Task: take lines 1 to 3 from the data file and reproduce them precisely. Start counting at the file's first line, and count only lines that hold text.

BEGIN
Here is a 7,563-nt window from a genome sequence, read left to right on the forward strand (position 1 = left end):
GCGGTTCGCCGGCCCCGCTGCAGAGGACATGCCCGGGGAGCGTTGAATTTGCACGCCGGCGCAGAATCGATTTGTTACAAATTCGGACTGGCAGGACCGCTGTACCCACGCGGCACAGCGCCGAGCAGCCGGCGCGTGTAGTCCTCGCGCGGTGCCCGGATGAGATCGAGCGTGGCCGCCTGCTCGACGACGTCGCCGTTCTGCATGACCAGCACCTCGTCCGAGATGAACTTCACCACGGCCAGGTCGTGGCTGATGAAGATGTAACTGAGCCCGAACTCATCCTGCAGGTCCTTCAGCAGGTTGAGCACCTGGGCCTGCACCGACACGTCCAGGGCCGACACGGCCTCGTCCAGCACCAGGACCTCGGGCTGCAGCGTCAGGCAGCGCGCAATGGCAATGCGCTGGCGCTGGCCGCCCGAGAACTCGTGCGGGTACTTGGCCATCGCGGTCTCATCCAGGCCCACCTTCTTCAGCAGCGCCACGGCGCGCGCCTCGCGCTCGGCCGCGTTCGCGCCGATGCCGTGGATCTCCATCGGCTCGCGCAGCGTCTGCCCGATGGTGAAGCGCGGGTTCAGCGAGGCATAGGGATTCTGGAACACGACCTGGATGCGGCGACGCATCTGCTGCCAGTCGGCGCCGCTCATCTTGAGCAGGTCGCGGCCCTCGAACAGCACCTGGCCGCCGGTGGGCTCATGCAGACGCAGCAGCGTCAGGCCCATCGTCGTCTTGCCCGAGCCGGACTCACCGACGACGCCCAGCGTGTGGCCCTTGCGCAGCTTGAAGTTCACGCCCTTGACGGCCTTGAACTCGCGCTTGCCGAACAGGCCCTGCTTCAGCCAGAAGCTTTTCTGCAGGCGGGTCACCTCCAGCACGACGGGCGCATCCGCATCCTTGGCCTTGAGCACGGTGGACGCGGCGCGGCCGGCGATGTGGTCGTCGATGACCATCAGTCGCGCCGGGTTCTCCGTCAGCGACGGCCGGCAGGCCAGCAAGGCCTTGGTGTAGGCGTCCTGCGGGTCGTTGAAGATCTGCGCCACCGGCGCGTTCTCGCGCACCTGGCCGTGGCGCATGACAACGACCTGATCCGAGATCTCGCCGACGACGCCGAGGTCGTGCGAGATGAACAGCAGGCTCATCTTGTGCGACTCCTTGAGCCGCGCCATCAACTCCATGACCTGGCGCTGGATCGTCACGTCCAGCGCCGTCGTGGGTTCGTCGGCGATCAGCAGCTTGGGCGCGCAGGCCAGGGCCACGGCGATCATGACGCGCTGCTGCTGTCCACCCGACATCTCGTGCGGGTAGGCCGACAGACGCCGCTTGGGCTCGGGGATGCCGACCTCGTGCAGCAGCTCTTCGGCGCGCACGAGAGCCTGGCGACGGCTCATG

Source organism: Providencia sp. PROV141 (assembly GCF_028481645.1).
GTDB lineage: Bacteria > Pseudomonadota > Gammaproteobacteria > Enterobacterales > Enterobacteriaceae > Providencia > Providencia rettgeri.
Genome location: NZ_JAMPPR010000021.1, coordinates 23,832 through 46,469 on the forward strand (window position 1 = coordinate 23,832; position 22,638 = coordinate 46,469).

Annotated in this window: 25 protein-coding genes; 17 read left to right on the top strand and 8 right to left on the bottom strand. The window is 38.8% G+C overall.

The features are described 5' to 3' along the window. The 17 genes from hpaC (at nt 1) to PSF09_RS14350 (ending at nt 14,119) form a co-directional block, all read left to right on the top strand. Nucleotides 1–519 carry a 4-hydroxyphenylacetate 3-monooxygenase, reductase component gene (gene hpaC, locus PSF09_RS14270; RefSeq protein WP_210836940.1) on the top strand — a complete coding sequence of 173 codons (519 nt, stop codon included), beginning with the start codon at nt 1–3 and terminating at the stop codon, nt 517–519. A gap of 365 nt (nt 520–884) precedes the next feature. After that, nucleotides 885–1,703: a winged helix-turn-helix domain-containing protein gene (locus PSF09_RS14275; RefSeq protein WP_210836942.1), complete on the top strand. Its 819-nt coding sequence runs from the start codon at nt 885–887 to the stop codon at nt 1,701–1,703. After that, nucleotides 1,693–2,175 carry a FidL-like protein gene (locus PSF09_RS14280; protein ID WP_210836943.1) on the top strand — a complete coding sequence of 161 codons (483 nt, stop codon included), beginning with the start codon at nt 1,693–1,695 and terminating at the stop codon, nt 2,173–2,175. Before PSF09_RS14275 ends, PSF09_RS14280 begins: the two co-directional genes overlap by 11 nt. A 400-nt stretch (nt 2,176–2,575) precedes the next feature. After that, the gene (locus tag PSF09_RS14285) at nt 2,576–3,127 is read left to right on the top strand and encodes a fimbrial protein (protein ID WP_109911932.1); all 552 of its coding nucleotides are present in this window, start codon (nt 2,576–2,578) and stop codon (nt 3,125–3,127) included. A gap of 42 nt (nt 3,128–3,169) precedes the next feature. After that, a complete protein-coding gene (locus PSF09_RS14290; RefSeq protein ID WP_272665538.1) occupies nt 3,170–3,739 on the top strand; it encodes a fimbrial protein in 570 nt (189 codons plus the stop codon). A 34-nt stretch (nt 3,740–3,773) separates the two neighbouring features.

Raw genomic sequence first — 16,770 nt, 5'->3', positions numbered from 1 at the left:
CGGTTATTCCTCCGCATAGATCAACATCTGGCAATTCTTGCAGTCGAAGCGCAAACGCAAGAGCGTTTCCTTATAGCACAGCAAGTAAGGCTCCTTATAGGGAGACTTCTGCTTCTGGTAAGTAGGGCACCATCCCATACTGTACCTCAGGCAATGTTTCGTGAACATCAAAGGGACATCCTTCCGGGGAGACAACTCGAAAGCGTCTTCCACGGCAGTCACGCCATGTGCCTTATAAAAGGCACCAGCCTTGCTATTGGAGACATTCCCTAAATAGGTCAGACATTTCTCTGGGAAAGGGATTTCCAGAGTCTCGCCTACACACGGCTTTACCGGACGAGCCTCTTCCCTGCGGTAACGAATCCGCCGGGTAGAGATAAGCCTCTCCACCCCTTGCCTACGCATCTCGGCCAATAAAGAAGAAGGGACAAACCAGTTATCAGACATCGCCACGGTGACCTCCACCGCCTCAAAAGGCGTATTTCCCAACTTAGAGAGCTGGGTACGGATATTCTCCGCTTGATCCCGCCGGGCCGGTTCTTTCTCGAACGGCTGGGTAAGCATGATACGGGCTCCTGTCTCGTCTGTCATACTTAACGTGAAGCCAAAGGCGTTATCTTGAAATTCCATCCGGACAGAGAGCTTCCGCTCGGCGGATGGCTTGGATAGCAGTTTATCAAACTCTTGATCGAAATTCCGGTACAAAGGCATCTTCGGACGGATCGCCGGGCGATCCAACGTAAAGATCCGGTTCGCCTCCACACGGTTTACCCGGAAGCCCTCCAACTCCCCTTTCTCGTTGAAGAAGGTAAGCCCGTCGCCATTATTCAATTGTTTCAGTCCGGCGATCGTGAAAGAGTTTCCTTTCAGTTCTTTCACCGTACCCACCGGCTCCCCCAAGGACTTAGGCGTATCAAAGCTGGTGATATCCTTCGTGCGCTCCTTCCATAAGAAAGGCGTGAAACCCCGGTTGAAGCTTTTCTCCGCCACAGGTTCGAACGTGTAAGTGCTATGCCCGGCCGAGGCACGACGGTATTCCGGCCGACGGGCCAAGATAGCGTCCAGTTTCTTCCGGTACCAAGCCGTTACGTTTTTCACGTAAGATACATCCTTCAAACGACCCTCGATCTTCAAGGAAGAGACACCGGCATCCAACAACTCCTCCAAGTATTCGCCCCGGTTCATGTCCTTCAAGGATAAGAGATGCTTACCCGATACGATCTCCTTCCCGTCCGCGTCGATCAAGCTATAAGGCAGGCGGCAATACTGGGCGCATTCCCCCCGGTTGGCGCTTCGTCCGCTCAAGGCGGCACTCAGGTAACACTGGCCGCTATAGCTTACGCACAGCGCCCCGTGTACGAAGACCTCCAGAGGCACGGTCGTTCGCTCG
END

Here is a 7,563-nt window from a genome sequence, read left to right on the forward strand (position 1 = left end):
GCGGTTCGCCGGCCCCGCTGCAGAGGACATGCCCGGGGAGCGTTGAATTTGCACGCCGGCGCAGAATCGATTTGTTACAAATTCGGACTGGCAGGACCGCTGTACCCACGCGGCACAGCGCCGAGCAGCCGGCGCGTGTAGTCCTCGCGCGGTGCCCGGATGAGATCGAGCGTGGCCGCCTGCTCGACGACGTCGCCGTTCTGCATGACCAGCACCTCGTCCGAGATGAACTTCACCACGGCCAGGTCGTGGCTGATGAAGATGTAACTGAGCCCGAACTCATCCTGCAGGTCCTTCAGCAGGTTGAGCACCTGGGCCTGCACCGACACGTCCAGGGCCGACACGGCCTCGTCCAGCACCAGGACCTCGGGCTGCAGCGTCAGGCAGCGCGCAATGGCAATGCGCTGGCGCTGGCCGCCCGAGAACTCGTGCGGGTACTTGGCCATCGCGGTCTCATCCAGGCCCACCTTCTTCAGCAGCGCCACGGCGCGCGCCTCGCGCTCGGCCGCGTTCGCGCCGATGCCGTGGATCTCCATCGGCTCGCGCAGCGTCTGCCCGATGGTGAAGCGCGGGTTCAGCGAGGCATAGGGATTCTGGAACACGACCTGGATGCGGCGACGCATCTGCTGCCAGTCGGCGCCGCTCATCTTGAGCAGGTCGCGGCCCTCGAACAGCACCTGGCCGCCGGTGGGCTCATGCAGACGCAGCAGCGTCAGGCCCATCGTCGTCTTGCCCGAGCCGGACTCACCGACGACGCCCAGCGTGTGGCCCTTGCGCAGCTTGAAGTTCACGCCCTTGACGGCCTTGAACTCGCGCTTGCCGAACAGGCCCTGCTTCAGCCAGAAGCTTTTCTGCAGGCGGGTCACCTCCAGCACGACGGGCGCATCCGCATCCTTGGCCTTGAGCACGGTGGACGCGGCGCGGCCGGCGATGTGGTCGTCGATGACCATCAGTCGCGCCGGGTTCTCCGTCAGCGACGGCCGGCAGGCCAGCAAGGCCTTGGTGTAGGCGTCCTGCGGGTCGTTGAAGATCTGCGCCACCGGCGCGTTCTCGCGCACCTGGCCGTGGCGCATGACAACGACCTGATCCGAGATCTCGCCGACGACGCCGAGGTCGTGCGAGATGAACAGCAGGCTCATCTTGTGCGACTCCTTGAGCCGCGCCATCAACTCCATGACCTGGCGCTGGATCGTCACGTCCAGCGCCGTCGTGGGTTCGTCGGCGATCAGCAGCTTGGGCGCGCAGGCCAGGGCCACGGCGATCATGACGCGCTGCTGCTGTCCACCCGACATCTCGTGCGGGTAGGCCGACAGACGCCGCTTGGGCTCGGGGATGCCGACCTCGTGCAGCAGCTCTTCGGCGCGCACGAGAGCCTGGCGACGGCTCATG

Source organism: Providencia sp. PROV141 (assembly GCF_028481645.1).